He wasn’t what I was expecting, instead of the mumbling under-performer, there was a man who was full of passion, who didn’t read from a notepad, was lively, and animated. He didn’t really say anything new and the speech wasn’t that special. Apart from a few lines about local council cuts he didn’t really address the issues people in Sunderland face or believe are important. There was nothing about the EU which struck me as odd considering Sunderlands prominent part in that result. I can’t imagine someone with absolutely nothing in Pallion, Pennywell or Penshaw really caring about building a movement similar to the Bernie Sanders one in the US (Reminder, Sanders stepped aside for party unity.) Although he did once again tell us that the Party abstained on the welfare bill, but what he didn’t say was that during the 3rd and final reading before it becomes law MP’s voted against it.

His message was aimed at the Unions and the younger students in the crowd and this has been one of my main issues with him.

He and his supporters measure their success on the size of their rallies and the support they get there. He isn’t trying to speak to the wider electorate or the wider membership of the party. His message is full of broad ideas without specifics and no specifics ever emerge bar the ones that are unworkable. The idea that his investment banks will be covered by taxation and closing loopholes and avoidance schemes sound all nice, but the practicalities and the likely return to the treasury wouldn’t be enough. He announces policy through the Morning star, his chancellor announces policy seemingly on the fly in areas that aren’t in his area of responsibility (just ask Sharon Hodgson about that) and his supporters lap it up. They can’t understand that in the wider public he isn’t as well liked, they can’t see that Labour have consistently been behind in the polls bar a few day in April and when you do challenge them on it they blame the right wing media, the PLP or some vast conspiracy.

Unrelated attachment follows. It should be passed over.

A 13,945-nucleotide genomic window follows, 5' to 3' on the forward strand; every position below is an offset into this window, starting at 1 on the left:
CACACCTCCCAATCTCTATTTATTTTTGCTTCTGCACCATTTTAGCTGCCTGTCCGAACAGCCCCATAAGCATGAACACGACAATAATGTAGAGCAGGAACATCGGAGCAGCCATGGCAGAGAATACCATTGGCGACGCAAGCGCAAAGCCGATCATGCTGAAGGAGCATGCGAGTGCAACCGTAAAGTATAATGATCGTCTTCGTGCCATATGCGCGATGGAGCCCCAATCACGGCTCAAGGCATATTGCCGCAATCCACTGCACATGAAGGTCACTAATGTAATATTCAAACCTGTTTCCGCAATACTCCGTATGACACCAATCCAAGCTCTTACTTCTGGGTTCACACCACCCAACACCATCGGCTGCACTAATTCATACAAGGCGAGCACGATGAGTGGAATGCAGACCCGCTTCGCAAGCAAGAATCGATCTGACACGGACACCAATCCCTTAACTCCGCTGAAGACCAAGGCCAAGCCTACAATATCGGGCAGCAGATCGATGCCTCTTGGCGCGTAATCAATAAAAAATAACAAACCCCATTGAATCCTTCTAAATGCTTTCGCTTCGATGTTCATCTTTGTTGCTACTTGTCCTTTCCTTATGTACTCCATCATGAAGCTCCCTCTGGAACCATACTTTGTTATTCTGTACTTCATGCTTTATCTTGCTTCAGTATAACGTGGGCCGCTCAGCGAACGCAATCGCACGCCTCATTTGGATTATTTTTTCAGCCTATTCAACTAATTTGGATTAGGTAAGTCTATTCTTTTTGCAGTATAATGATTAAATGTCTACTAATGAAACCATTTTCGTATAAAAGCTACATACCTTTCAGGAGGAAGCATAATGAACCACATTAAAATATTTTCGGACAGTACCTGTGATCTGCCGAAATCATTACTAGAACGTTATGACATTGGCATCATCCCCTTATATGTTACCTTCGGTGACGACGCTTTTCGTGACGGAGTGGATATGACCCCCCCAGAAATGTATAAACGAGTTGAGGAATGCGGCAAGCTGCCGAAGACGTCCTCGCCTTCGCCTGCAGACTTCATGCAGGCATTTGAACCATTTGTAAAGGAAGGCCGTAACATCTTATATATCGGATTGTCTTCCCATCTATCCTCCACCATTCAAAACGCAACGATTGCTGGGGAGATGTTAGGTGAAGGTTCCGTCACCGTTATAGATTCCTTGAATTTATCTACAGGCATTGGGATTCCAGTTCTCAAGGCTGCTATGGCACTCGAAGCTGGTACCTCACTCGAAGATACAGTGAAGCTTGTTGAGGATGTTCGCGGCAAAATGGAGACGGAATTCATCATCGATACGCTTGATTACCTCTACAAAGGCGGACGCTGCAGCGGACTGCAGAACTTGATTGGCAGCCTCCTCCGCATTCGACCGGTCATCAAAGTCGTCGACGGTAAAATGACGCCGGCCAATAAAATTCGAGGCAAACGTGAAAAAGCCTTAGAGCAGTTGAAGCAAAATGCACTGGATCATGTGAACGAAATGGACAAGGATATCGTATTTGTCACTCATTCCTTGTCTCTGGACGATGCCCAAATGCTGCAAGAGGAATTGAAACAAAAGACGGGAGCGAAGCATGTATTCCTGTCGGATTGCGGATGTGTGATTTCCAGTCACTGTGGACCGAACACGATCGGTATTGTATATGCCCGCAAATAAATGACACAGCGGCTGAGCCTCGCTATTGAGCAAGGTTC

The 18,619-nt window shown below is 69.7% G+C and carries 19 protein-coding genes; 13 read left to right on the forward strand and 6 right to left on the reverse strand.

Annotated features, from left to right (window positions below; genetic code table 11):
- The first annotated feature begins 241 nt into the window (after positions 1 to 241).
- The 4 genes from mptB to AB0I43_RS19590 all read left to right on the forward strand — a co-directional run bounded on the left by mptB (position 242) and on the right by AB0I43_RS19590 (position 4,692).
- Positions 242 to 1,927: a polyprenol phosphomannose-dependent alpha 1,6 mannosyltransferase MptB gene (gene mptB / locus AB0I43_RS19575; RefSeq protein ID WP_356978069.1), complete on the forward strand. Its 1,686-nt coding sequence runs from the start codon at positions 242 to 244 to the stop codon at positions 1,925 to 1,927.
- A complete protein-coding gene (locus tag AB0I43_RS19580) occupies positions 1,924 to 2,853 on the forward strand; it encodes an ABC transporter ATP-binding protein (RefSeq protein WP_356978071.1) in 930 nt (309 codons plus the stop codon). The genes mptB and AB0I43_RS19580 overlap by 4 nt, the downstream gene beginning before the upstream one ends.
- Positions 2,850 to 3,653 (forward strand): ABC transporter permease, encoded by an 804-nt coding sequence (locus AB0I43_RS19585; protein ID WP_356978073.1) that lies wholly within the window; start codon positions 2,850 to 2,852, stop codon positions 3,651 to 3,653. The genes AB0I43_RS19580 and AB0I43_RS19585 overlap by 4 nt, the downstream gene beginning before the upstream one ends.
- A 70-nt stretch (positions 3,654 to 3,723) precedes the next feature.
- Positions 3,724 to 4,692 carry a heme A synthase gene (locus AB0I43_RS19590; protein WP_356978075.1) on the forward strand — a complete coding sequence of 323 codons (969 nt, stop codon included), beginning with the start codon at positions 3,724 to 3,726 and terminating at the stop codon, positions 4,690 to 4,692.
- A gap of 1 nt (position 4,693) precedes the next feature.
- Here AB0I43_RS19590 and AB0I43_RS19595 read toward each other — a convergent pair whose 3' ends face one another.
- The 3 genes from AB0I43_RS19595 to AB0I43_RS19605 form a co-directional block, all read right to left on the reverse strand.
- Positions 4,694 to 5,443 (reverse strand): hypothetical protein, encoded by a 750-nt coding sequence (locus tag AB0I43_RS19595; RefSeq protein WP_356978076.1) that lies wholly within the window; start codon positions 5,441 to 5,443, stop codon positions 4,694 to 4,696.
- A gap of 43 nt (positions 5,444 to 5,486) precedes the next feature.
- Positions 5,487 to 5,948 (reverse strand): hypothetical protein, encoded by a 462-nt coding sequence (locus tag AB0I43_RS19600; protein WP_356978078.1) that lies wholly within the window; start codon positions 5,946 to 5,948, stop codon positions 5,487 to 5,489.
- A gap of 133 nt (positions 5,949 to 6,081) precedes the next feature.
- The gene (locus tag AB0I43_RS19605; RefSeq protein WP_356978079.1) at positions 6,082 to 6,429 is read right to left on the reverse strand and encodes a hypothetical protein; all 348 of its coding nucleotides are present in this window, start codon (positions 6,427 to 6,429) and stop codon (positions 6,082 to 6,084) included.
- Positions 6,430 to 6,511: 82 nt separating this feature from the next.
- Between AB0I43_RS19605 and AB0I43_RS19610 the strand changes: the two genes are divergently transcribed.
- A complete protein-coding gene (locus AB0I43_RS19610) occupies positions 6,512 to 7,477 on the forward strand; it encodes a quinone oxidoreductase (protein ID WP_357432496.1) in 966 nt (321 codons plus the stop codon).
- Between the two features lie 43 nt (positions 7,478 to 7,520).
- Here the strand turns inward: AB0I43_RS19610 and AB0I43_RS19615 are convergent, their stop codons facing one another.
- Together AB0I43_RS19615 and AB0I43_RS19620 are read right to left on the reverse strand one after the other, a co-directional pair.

One of the most telling things about to day was the concentrations of different groups of people. Momentum members and the unions/SWP/TUSC were the closest to him, then people like myself were next, and the locals many of whom won’t be labour members were out in the fringes. These were the ones who left immediately after he stopped speaking and from the bits of their conversation I heard were the least impressed by his message. And for me this summed up the situation perfectly.

I thought I would be leaving the event feeling angry, however the overriding feeling was one of disappointment. Disappointment that for almost a year we’ve had a different Jeremy than the one we had in the campaign in 2015, while he was full of energy and was a breath of fresh air, the Jeremy of Labour leader has been the opposite, an almost paranoid, ineffective politician who hasn’t been able to meet the demands and duties of leader of the opposition. For a brief moment I remembered what made me like him and join in the first place but then as I walked down the street past the charity shops, the pawn shops and the now empty shell of BHS I remembered why he needs to go.  Labour is a union of left-wing movements but they realised long ago that those movements needed proper representation, and needed to be in Government to bring their aims to fruition. Labour is about coming together, to change the country for the better, to make sure that your children have it better than you. That they have the best schools, the best teachers, the best hospitals and the best doctors all free, that they can realise their potential and reach for it. And even if they fall, that there’s something there to catch them. And right now that is simply not going to happen.

As I got home I heard that the appeal by Labour had been successful and that the voting block would stand, this cause a lot of fellow Smith supporters to be happy at this as those supporters were believed to be more for Jeremy than Owen, however like Toby says during that tense conversation with Bartlet:

” There’s an old expression: “Quando dio vuole castigarci ci manda quello che desideriamo.” When the gods wish to punish us, they answer our prayers.”